Rapid Effects of Estradiol on Motivated Behaviors

  • Jill B. Becker
Conference paper
Part of the Research and Perspectives in Endocrine Interactions book series (RPEI)


Estradiol can act extracellularly to rapidly enhance dopamine (DA) activity in striatum and nucleus accumbens (NAcc) as well as the behavioral response to psychomotor stimulants. Considerable research has demonstrated that the effects of estradiol on behavioral and neurochemical indices of DA activity in the striatum are found in female but not male rats. Furthermore, natural variation in circulating hormones modulates this neural system. During naturally occurring behavioral estrus, amphetamine (AMPH)-induced striatal DA release and AMPH-induced behaviors are potentiated relative to other days of the estrous cycle. Ovariectomy (OVX) attenuates, whereas estradiol treatment in OVX rats rapidly enhances, striatal DA release and behaviors that are thought to be mediated by striatal DA activity. Estradiol has similar effects on dopamine activity in the NAcc.

Sex differences in, and hormonal influences on, the ascending DA system have implications for drug abuse. In adult rats, there are sex differences in the rate of behavioral sensitization to cocaine and in the acquisition of cocaine self-administration behavior. These sex differences occur independent of circulating gonadal hormones: OVX females exhibit greater sensitization and more rapid onset of cocaine self-administration than do castrated males. Furthermore, estradiol treatment to OVX females, but not to castrated male rats, enhances both sensitization and acquisition of cocaine self-administration. We postulate that hormonal modulation of this pathway evolved because of its role in the motivation to engage in sexual behavior, since extracellular dopamine increases during sexual behavior in the female rat. A model is proposed to describe the mechanism through which estradiol enhances stimulated DA release.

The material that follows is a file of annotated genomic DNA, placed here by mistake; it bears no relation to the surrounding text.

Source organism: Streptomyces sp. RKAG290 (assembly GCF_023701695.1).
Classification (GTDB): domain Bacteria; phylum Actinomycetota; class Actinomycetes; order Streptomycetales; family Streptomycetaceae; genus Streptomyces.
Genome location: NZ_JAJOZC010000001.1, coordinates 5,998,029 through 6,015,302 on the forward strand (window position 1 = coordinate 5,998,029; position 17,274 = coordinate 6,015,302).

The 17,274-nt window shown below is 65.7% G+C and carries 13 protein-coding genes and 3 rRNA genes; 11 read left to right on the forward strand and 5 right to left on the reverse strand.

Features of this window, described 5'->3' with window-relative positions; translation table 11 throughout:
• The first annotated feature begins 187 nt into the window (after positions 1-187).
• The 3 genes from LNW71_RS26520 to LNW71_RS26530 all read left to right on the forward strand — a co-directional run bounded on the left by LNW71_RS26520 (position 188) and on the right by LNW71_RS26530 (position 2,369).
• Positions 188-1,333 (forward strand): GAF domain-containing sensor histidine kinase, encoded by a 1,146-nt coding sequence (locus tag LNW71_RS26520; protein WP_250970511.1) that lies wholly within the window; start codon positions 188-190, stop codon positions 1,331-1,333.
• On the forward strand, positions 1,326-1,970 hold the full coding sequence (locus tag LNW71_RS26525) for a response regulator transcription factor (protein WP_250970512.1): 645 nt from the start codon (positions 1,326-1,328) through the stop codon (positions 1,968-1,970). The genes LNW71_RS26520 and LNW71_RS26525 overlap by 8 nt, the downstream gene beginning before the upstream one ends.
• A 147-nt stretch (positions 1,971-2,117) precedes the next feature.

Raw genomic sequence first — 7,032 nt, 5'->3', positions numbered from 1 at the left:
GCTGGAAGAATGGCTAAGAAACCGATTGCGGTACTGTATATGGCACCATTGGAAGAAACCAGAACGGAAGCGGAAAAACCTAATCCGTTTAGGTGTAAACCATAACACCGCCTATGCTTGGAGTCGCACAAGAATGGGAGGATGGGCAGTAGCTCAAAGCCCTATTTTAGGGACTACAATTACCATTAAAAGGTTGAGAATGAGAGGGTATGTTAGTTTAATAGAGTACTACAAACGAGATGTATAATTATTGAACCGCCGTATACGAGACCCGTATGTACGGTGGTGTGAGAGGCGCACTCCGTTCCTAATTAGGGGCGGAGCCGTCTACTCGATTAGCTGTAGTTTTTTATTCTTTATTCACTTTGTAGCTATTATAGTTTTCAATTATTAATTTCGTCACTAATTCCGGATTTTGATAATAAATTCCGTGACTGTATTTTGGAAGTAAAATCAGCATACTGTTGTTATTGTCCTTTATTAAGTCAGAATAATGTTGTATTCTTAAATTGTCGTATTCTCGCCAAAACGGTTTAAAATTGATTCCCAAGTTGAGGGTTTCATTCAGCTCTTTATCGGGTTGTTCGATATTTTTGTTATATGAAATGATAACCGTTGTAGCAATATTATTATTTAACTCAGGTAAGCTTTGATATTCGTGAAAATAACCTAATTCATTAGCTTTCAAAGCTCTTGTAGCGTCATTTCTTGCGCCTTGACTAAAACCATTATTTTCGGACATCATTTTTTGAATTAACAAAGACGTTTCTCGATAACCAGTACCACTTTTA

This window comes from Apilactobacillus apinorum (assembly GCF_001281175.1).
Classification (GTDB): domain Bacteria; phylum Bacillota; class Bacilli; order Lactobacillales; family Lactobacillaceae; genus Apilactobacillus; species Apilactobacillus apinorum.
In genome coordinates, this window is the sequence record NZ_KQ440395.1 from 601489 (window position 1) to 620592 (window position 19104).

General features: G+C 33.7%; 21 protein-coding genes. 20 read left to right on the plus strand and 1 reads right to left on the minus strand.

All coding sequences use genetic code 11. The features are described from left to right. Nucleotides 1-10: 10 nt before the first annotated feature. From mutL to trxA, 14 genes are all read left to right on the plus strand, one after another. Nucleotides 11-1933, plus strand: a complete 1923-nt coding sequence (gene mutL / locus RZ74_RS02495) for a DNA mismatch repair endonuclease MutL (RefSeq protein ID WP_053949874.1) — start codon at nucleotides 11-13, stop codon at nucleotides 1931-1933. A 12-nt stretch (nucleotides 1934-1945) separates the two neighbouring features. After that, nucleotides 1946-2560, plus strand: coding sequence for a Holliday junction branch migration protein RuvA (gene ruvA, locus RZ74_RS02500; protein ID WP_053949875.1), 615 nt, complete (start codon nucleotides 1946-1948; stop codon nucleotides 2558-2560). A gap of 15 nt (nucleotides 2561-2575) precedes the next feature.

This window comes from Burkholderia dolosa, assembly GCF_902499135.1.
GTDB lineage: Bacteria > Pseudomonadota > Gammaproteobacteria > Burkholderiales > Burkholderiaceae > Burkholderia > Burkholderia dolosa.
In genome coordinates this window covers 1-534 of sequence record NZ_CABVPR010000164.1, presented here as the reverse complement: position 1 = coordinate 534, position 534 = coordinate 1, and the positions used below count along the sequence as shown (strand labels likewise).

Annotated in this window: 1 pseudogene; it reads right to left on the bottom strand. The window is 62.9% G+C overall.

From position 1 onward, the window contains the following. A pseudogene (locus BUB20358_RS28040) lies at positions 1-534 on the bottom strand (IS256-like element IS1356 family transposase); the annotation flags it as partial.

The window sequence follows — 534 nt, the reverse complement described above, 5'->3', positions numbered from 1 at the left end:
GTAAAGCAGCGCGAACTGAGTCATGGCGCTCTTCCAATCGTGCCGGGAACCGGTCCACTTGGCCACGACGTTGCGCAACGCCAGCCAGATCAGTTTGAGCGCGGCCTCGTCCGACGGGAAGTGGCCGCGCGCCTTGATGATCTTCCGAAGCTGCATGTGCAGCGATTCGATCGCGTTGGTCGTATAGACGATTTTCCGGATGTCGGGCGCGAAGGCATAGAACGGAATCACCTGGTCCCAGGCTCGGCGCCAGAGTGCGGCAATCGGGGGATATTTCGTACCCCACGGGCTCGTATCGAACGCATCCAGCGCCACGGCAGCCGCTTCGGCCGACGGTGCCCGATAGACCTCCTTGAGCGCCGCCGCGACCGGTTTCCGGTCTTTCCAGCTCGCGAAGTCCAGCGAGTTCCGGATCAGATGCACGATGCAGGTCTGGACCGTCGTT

Nucleus Accumbens Conditioned Place Preference Estrous Cycle Behavioral Sensitization Striatal Neuron 
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Copyright information

© Springer-Verlag Berlin Heidelberg 2005

Authors and Affiliations

  • Jill B. Becker
    • 1
  1. 1.Psychology Department Neuroscience Program and Reproductive Sciences ProgramUniversity of MichiganAnn Arbor

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